When summer vacation begins, classroom learning ends for most students. Even so, summer doesn't have to mean a complete break from learning. Students starting summer jobs have the opportunity to learn some important life lessons. Summer jobs offer students the opportunity to learn about the working world – and taxes.

Here are six things about summer jobs that the IRS wants students to know.

  1. As a new employee, you'll need to fill out a Form W-4, Employee's Withholding Allowance Certificate. Employers use this form to figure how much federal income tax to withhold from workers' paychecks. It is important to complete your W-4 form correctly so your employer withholds the right amount of taxes. You can use the IRS Withholding Calculator tool at IRS.gov to help you fill out the form.
  2. If you'll receive tips as part of your income, remember that all tips you receive are taxable. Keep a daily log to record your tips. If you receive $20 or more in cash tips in any one month, you must report your tips for that month to your employer.
  3. Maybe you'll earn money doing odd jobs this summer. If so, keep in mind that earnings you receive from self-employment are subject to income tax. Self-employment can include pay you get from jobs like baby-sitting and lawn mowing.
  4. You may not earn enough money from your summer job to owe income tax, but you will probably have to pay Social Security and Medicare taxes. Your employer usually must withhold these taxes from your paycheck. Or, if you're self-employed, you may have to pay self-employment taxes. Your payment of these taxes contributes to your coverage under the Social Security system.
  5. If you're in ROTC, your active duty pay, such as pay received during summer camp, is taxable. However, the food and lodging allowances you receive in advanced training are not.
  6. If you're a newspaper carrier or distributor, special rules apply to your income. Whatever your age, you are treated as self-employed for federal tax purposes if:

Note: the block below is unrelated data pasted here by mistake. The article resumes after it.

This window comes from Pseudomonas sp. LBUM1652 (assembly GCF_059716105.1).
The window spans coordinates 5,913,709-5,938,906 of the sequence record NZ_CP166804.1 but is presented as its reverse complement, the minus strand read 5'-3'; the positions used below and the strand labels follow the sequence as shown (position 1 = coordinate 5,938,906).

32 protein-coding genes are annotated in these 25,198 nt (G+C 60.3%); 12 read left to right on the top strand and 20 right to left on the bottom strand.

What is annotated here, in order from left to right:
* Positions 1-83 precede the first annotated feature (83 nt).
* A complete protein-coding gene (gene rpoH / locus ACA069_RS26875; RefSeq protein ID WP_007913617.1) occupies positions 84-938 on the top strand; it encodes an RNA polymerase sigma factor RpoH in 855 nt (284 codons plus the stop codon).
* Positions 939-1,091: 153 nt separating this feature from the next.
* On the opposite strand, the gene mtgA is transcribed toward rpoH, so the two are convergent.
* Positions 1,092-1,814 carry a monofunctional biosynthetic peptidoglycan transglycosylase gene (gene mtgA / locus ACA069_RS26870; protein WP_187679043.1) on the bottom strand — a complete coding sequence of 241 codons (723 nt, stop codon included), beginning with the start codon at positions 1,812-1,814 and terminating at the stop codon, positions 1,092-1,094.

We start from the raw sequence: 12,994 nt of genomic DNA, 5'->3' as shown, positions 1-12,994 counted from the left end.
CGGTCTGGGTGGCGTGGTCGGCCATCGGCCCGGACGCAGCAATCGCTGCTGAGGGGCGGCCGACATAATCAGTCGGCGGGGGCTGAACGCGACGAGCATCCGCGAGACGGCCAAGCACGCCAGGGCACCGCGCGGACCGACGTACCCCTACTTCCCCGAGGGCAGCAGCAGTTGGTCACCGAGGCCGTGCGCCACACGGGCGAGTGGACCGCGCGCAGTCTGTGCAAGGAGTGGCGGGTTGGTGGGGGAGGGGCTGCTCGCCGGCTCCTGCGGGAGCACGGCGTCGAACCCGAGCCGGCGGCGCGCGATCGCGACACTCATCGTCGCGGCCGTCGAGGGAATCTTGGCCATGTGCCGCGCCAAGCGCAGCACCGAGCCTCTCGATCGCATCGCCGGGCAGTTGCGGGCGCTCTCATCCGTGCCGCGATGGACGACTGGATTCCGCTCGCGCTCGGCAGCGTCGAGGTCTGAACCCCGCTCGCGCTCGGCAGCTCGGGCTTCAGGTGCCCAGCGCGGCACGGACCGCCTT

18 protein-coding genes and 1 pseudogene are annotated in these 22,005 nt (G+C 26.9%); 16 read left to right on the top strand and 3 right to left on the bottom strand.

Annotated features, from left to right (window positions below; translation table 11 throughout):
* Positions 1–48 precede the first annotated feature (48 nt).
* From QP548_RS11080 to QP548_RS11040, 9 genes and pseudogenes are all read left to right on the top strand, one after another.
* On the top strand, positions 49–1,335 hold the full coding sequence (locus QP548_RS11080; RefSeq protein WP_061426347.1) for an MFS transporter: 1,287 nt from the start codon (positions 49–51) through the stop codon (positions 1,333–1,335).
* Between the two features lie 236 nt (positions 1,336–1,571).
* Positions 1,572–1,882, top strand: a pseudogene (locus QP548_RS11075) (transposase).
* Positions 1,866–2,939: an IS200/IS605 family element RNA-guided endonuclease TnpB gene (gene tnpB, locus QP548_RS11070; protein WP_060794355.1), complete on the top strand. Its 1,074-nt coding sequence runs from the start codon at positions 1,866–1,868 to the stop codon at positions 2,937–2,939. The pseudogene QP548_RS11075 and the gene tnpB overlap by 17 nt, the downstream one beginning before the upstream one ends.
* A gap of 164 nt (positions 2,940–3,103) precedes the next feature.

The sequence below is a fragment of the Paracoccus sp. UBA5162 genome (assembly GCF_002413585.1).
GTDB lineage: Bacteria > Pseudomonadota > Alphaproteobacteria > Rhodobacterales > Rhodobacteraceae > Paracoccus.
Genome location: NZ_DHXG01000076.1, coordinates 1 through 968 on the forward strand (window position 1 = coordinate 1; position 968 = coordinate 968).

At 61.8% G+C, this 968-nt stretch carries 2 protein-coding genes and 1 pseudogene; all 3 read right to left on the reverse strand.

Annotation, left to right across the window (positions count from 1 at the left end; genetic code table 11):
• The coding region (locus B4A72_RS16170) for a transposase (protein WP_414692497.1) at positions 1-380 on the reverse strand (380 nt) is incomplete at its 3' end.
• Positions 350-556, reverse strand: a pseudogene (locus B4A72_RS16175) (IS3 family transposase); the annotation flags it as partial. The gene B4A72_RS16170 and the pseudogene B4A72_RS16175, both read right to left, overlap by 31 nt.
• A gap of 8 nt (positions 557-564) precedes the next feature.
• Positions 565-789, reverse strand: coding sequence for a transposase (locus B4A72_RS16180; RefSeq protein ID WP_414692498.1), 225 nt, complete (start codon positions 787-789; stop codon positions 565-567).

• You are in the business of delivering newspapers.
    • Substantially all your pay for these services directly relates to sales rather than to the number of hours worked.
    • You work under a written contract that states the employer will not treat you as an employee for federal tax purposes.

If you do not meet these conditions and you are under age 18, then you are usually exempt from Social Security and Medicare tax.

Visit IRS.gov, the official IRS website, for more information about income tax withholding and employment taxes.

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Upcoming Tax Dates

September 7 Everyone
Federal Holiday (Labor Day) - Details

September 10 Employees who work for tips
If you received $20 or more in tips during August, report them to your employer - Details

September 10 Communications and air transportation taxes under the alternative method.
Deposit the tax included in amounts billed or tickets sold during the first 15 days of August.

September 14 Regular method taxes
Deposit the tax included in amounts billed or tickets sold during the last 16 days of August.

September 15 Individuals
Make a payment of your 2015 estimated tax if you are not paying your income tax for the year through withholding (or will not pay in enough tax that way). Use Form 1040-ES. This is the third installment - Details

September 15 Corporations
File a 2014 calendar year income tax return (Form 1120) and pay any tax, interest, and penalties due. This due date applies only if you timely requested an automatic 6-month extension - Details

September 15 S Corporations
File a 2014 calendar year income tax return (Form 1120S) and pay any tax due. This due date applies only if you timely requested an automatic 6-month extension - Details

September 15 Partnerships
File a 2014 calendar year return (Form 1065). This due date applies only if you were given an additional 5-month extension - Details

September 15 Corporations
Deposit the third installment of estimated income tax for 2015 - Details

September 15 Social security, Medicare, and withheld income tax
If the monthly deposit rule applies, deposit the tax for payments in August.

September 15 Nonpayroll withholding
If the monthly deposit rule applies, deposit the tax for payments in August.

September 25 Communications and air transportation taxes under the alternative method.
Deposit the tax included in amounts billed or tickets sold during the last 16 days of August.

September 29 Regular method taxes
Deposit the tax for the first 15 days of September.

September 29 Regular method taxes (special September deposit rule)
Deposit the tax for the period beginning September 16 and ending September 26.

September 29 Communications and air transportation taxes under the alternative method (special September deposit rule).
Deposit the tax included in amounts billed or tickets sold during the period beginning September 1 and ending September 11.

September 30 Wagering tax
File Form 730 and pay the tax on wagers accepted during August.

September 30 Heavy highway vehicle use tax
File Form 2290 and pay the tax for vehicles first used in August.

View More Tax Dates